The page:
De - addiction centres
Drug is a chemical compound which, when taken into the body, changes the body's metabolismDrug abuse is a widespread problem that affects people from all socioeconomic levels. Drug abuse occurs when a person feels the need to use a drug repeatedly for various reasons. Drug addiction is said to be present when a person continues to abuse a drug after serious problems related to the drug use have occurred. Drugs lessen the person's ability to cope with life's difficulties.
The symptoms of abuse and addiction differ slightly based upon the drug being taken. Drug abuse and addiction cause many health-related and social problems. Be unable to cut down on drug use when he or she wants to continue to use the drug despite the problems it causes Develop tolerance for the drug, so that increased amounts are needed to get the same effect
Physical symptoms vary depending on the drug being abused and the extent of the drug use. Long-term use may result in changes in brain function that last long after the person stops using drugs.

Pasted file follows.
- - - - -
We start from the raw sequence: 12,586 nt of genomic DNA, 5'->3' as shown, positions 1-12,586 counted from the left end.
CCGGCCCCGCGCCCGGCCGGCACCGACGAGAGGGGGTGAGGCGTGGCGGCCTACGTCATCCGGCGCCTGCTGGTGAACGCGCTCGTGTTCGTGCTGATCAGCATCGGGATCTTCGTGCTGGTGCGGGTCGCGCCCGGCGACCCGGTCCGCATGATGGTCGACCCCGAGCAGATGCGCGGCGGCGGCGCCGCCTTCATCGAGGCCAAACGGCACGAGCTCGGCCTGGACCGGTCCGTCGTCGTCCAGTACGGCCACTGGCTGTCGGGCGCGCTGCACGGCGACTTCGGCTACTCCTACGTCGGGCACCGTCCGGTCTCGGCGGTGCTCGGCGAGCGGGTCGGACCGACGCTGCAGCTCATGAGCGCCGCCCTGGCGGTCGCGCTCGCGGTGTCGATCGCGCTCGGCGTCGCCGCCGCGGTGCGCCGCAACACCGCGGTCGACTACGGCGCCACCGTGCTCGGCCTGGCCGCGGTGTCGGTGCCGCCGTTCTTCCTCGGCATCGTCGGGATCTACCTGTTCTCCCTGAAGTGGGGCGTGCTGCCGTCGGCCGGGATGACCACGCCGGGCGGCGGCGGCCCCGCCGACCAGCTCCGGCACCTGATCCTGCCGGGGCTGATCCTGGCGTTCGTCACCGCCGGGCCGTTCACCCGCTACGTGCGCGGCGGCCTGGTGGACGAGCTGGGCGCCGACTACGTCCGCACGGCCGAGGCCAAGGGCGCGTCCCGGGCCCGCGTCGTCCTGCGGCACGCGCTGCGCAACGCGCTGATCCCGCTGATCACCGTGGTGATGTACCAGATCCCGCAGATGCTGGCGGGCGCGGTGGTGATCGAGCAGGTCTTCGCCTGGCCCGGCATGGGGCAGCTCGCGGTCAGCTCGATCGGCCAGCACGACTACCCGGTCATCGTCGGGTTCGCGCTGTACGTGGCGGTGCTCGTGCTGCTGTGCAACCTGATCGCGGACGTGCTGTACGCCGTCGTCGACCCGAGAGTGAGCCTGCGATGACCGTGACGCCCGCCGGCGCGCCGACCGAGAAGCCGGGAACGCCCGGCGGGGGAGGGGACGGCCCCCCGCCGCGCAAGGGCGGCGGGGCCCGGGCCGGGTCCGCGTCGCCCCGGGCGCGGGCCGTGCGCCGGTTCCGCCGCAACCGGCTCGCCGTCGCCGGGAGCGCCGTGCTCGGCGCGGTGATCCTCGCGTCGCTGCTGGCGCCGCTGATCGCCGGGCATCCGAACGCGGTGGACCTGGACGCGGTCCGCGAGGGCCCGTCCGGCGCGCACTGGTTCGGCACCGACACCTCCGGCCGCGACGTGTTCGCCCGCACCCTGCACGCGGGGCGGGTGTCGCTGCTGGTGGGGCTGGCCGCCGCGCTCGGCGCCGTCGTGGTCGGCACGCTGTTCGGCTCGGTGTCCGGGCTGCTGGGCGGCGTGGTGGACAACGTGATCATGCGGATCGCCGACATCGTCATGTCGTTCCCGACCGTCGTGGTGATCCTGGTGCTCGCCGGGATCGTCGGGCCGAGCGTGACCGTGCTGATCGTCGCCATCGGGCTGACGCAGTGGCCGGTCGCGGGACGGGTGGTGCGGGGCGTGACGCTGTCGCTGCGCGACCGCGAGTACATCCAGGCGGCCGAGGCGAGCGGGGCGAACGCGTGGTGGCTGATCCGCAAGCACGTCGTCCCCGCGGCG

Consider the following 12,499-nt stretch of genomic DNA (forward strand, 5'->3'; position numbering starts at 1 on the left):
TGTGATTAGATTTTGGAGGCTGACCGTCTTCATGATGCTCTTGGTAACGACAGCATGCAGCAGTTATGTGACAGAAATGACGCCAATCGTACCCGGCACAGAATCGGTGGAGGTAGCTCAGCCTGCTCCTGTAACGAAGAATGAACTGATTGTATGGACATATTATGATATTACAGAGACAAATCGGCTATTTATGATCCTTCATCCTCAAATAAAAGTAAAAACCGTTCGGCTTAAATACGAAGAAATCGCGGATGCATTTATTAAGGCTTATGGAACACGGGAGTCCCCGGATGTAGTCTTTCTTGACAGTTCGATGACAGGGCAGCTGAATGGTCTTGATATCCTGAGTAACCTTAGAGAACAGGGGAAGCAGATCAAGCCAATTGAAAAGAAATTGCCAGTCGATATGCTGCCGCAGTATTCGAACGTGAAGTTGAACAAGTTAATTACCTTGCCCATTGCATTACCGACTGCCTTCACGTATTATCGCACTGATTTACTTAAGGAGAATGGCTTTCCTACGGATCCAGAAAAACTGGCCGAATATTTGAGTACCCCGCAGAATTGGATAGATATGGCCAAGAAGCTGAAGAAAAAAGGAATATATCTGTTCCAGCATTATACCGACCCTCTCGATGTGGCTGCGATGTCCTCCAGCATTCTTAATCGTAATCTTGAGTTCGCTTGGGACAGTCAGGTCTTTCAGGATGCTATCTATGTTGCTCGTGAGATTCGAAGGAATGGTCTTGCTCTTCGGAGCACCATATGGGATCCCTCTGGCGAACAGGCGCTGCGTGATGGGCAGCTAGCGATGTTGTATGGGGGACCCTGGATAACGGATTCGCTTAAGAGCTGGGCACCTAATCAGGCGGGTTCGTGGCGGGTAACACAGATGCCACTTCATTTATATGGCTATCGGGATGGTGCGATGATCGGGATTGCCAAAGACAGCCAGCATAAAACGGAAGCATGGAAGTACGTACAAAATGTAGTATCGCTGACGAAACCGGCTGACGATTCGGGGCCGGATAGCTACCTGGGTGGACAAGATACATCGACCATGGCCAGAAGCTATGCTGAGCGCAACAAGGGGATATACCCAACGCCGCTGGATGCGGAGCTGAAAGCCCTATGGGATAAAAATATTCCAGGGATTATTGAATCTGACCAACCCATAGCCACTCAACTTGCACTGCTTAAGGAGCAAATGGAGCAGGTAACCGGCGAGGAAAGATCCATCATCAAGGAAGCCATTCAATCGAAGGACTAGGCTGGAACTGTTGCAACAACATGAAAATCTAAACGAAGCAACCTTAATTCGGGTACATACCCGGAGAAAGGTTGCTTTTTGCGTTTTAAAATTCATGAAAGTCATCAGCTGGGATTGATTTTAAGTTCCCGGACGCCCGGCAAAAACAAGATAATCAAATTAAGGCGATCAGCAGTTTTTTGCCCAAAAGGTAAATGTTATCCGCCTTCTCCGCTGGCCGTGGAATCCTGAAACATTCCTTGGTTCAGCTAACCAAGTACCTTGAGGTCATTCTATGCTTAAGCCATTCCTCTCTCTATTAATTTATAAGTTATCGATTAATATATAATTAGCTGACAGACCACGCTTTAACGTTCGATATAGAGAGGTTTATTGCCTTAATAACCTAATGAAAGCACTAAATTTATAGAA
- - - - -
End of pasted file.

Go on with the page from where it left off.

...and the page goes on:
If a person has any symptoms of drug abuse, it is a good idea to seek help. The earlier the treatment, the better the results. Effective treatment may include behavioral therapy, medicines, or some combination of these. The best drug abuse programs will provide a combination of therapies and services. Counseling and behavioral therapies should be included in the treatment plan. Medicines may be needed along with counseling.
Effect of drugs on the body
. But obviously not everyone who takes drugs is an addict. The inherent overpowering nature of the drug per se, was that no person could resist the pull of the drugs: the one-shot-and-you-are-gone-syndrome. After the 1940's (especially in the USA) this biological disease concept was revised. The old addiction-in-the-drug model considered the source of addiction as being in the drug itself. The new theory of addiction being mooted is that the tendency to addiction is inherent in people who were susceptible to addiction to drugs because of (unknown) factors in their personality.